Tuesday, February 24, 2009

Good Girls (Don't) Wear Underpants

My daughter is a nudist. She is an unrepentant clothes-doffing, underwear-eschewing, bum-baring, breeze-loving, parts-showing nudist. It's sort of awesome, but also a little disconcerting.

She doesn't try to leave the house naked, although she has, in the heat of summer, had more than one naked spree in the yard. She just prefers, while indoors, to conduct her day without clothing. Which, you know, I sort of understand. Sort of. If I was a compact little person and did not fear knocking over coffee mugs with my pendulous boobs, I might enjoy doffing my clothing while going about my day. But I'm not a compact little person, and I might knock over coffee mugs with my pendulous boobs and, also, frighten any passers-by who might look in the windows. So it's just not for me. But for Emilia? It's simply the best condition in which to pass one's time.

So it is that she watches television naked, plays the piano naked, paints pictures naked, reads stories naked, does yoga naked (seriously), dances naked, eats cookies naked, and discourses on the superiority of Diego to Dora and Grover to Elmo and DJ Lance to Barney naked. Which, as I said, is sort of awesome, in a Platonic perfection of the forms kind of way (anyone who has ever doubted the classical argument that there is such a thing as the perfect form of any actual or abstract thing need, I think, only consider the tiny perfect physical form of a very young human being to be convinced that there is some force to that argument.) But it's also a little disconcerting. We are - I am - accustomed to moving through life clothed, for the most part. To all of sudden be accompanied, always (in the home, at least), by a tiny little naked being is a disruption of my usual way of doing things. It is to be thrust, suddenly, into a landscape that bears no small resemblance to an all-toddler performance of A Midsummer's Night Dream, full of naked sprites wearing funny hats and masks and giggling maniacally.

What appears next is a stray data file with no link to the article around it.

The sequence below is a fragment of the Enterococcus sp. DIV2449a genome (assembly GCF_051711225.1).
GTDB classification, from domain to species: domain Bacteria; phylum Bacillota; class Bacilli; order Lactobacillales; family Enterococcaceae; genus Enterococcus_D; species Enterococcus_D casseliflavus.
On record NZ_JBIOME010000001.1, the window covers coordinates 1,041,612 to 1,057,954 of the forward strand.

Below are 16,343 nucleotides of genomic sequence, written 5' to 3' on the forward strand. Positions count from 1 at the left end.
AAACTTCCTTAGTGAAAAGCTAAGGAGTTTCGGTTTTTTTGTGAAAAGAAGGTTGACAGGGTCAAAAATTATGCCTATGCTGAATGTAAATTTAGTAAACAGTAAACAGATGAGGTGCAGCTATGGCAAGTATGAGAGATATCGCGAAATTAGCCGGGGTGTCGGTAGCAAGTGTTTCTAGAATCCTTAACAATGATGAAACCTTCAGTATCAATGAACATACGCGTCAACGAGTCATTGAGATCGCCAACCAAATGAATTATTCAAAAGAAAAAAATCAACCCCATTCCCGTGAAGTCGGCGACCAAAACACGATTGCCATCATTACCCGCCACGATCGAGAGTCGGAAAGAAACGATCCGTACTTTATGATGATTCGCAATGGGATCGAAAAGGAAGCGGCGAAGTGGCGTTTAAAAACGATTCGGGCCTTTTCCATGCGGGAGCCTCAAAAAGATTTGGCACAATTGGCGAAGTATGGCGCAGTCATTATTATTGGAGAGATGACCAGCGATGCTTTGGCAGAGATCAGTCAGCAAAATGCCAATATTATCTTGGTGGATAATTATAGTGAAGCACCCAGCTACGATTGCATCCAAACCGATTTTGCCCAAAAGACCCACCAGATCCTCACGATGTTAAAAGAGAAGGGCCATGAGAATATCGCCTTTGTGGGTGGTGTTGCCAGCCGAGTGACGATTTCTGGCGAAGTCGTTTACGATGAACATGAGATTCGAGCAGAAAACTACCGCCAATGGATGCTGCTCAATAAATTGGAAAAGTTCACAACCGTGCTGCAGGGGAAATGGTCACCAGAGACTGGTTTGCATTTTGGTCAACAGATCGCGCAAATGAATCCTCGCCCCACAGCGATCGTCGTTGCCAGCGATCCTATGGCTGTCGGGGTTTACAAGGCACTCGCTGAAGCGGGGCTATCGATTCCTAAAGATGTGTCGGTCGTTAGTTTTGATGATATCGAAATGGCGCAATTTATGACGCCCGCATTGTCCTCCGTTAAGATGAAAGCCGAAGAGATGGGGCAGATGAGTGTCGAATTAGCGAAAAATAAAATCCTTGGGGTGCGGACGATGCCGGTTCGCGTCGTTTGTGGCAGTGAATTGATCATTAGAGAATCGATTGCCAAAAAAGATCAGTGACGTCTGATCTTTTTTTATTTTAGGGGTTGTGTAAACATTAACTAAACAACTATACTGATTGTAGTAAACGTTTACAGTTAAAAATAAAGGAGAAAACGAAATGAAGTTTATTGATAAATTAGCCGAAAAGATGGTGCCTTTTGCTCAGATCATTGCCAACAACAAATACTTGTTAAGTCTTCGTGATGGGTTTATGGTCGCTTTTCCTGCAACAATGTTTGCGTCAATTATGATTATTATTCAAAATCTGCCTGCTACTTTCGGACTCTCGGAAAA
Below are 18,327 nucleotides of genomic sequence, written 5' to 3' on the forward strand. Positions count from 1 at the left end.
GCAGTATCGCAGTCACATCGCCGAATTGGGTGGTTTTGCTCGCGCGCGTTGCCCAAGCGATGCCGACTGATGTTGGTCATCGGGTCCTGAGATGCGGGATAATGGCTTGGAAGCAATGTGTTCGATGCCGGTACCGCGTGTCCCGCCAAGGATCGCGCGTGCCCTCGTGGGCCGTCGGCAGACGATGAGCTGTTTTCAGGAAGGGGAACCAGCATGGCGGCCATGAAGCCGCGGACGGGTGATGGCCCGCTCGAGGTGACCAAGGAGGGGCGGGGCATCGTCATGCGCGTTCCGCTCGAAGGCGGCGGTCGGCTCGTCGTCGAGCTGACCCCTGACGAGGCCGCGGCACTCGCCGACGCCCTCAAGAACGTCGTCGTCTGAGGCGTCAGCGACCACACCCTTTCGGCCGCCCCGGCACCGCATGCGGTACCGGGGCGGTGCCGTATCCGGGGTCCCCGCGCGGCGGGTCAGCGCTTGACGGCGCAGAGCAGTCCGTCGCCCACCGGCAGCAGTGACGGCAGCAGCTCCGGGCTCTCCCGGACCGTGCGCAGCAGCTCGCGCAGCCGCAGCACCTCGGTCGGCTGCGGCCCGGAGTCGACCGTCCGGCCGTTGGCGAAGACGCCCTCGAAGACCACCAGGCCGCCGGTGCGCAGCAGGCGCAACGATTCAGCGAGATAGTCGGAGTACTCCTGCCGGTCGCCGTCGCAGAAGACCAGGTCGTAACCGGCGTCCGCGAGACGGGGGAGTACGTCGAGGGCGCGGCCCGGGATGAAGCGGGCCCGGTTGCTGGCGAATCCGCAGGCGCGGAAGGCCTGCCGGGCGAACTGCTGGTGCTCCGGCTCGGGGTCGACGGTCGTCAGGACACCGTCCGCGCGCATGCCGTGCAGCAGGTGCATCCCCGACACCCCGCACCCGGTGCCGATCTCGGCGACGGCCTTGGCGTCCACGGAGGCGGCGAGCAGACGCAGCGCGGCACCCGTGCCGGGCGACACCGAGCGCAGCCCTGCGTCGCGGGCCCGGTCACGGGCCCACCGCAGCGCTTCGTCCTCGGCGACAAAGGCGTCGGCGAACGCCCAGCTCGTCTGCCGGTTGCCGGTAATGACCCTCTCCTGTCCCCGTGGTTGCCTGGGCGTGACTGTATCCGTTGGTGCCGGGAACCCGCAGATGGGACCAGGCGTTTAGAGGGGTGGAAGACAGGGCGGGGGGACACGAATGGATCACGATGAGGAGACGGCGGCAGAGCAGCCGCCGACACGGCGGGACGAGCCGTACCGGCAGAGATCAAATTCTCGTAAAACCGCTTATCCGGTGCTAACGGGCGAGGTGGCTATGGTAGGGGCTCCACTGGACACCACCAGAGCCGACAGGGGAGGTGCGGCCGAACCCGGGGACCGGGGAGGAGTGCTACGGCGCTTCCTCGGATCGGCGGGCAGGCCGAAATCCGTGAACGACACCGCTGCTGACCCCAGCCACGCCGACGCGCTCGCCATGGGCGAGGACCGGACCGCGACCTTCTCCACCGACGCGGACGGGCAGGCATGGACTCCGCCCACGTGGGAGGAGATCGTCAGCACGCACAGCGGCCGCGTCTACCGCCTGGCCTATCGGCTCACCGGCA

It's a little strange.

I love that my daughter so exults in her physical being, that she is so unreservedly comfortable with her physical self. And yet I catch myself, sometimes, pestering her about sweaters and socks and underpants. Aren't you cold? I ask. Would you like to put on socks? And, where are your underpants? Let's put on underpants, shall we? You love your underpants!

And she rolls her eyes at me and says, no.

No, they're lost.

No, they blew off.

No, because my pachina can't breathe.

No, because my pachina gets scared in the dark.

No, because Swiper stole them.